• Here is the second third.

            You mention Romans 9 as if it supports the Calvinist view. But the whole thrust of scripture is about a God whose love is GRACIOUS. His grace is his reaching out to the undeserving as one willing that anyone come to him. So any interpretation of Romans 9 that fits in with this heart of God revealed on every page of scripture makes more sense than one that does not – as long as it is not irresponsible with the passage. Below are links to two videos which present a non-Calvinist view of Romans 9 – they explain that the passage is about God closing the door to ethnic Israel so that both Jews and Gentiles can come to Jesus by faith.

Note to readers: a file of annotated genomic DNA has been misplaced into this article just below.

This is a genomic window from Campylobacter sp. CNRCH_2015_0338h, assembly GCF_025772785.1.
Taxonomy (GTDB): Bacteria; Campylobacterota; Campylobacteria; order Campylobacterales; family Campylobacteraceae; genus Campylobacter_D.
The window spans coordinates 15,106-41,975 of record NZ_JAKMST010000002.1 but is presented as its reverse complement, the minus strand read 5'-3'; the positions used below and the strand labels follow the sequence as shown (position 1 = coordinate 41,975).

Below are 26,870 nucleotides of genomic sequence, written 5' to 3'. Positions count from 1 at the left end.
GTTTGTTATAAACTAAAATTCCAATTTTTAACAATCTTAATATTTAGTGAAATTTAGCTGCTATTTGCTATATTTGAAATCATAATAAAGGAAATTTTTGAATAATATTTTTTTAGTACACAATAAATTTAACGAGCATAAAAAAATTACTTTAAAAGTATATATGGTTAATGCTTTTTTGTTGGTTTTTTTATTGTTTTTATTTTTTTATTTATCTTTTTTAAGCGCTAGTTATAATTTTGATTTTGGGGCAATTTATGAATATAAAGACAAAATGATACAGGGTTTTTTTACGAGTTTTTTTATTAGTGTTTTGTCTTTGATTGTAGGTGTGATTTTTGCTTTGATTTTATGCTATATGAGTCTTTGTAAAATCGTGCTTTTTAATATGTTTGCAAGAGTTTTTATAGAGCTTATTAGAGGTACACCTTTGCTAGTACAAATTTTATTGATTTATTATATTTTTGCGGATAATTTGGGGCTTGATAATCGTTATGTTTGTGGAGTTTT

https://www.youtube.com/watch?v=GOA1p3NaJ1c
            https://www.youtube.com/watch?v=7y4yjSwEkfY&t=1s

            Ephesians 1 is an example of a passage which can be interpreted equally in favour of Calvinism or non-Calvinism. Those who believe it is a killer verse for Calvinism miss an important part (vv4-5):

            ESV
            In love he predestined us for adoption to himself as sons THROUGH JESUS CHRIST…

            The non-Calvinist view is that God has chosen Jesus as the means by which the elect will be saved and the non-elect will not. This is not some kind of fudge – of course God can see what will happen in his own creation – we might wonder how election and free will relate but of course God doesn’t!

          • Here is the second third.